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British Pain Society president ousted after row over NICE guidelines

By Mark Pownall

The National Institute for Health and Clinical Excellence's controversial guidelines on low back pain have sparked an extraordinary row between its leaders, GPs and pain specialists, which has cost a key member of the guideline development group his job.

The institute has faced fierce criticism over the make-up of its guideline development group, and its alleged bias towards physical interventions such as acupuncture, manipulation, exercise and surgery.

Such is the anger among some specialists that Professor Paul Watson - president of the British Pain Society and among those who developed the guidelines - has been ousted by his organisation.

NICE chair Sir Michael Rawlins launched an outspoken attack on those who forced the professor out, accusing them of ‘victimisation of the worst kind'.

Pain specialists and some GPs object to NICE's rejection of injections for low back pain. They have also criticised the recommendation of early consideration of spinal surgery, claiming patients should have the opportunity to see a pain specialist first.

Advice that imaging should be delayed until pain has been present for a year or more also came under fire, amid fears of delayed diagnosis, while others fear NICE's support for acupuncture will suck funding from pain management centres.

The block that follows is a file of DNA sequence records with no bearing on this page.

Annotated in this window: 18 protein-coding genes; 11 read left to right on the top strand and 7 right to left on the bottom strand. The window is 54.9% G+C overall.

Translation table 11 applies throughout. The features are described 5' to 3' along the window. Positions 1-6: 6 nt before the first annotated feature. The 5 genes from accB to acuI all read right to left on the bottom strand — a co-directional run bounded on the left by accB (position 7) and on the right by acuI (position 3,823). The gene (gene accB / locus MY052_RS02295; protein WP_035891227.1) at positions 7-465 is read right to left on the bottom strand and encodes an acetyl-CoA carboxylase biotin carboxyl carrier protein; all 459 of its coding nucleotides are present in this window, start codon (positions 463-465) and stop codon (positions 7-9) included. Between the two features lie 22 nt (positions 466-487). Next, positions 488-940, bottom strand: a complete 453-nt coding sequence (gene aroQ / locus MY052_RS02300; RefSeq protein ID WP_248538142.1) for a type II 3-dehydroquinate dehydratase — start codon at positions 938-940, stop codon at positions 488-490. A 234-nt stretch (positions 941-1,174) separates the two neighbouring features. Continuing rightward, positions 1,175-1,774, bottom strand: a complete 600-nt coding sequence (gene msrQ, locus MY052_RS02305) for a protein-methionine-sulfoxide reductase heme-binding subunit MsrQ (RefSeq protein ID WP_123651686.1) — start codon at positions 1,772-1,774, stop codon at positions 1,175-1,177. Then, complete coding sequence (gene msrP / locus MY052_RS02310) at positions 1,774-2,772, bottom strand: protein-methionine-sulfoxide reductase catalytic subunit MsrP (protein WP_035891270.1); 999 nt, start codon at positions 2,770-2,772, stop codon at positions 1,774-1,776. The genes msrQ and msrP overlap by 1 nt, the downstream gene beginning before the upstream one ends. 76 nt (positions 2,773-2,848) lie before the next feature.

The departure of Professor Watson followed criticism that the guideline group had pre-existing beliefs in manipulation and exercise and included no specialist in interventions to reduce pain.

He was forced out after a narrow vote by the organisation, leading Sir Michael to express his ‘outrage' in a letter to the BMJ.

GPs weighed in on both sides. Hampshire GP Dr Mark Aley attacked advice to consider acupuncture if simple analgesia did not work, calling it ‘costly in time and resources'.

‘In general practice we do not always have the time to bend people or stick needles in them. It is often easier to prescribe diazepam and wait for people to get better.'

Dr Tim Barling, a musculoskeletal GPSI in Hereford, called the guidance ‘inflexible and prescriptive' because of its failure to consider the views of interventional pain specialists who might have argued for use of therapeutic injections.

But GP academic Professor Martin Underwood, who chaired the guideline development group, defended NICE's recommendations: ‘For acupuncture there is a large number of trials that show a positive effect, whereas there were very small numbers of RCTs for other treatments.'

He said Professor Watson's departure ‘appears to send a message that the society rejects evidence-based medicine when it does not like the outcome'.

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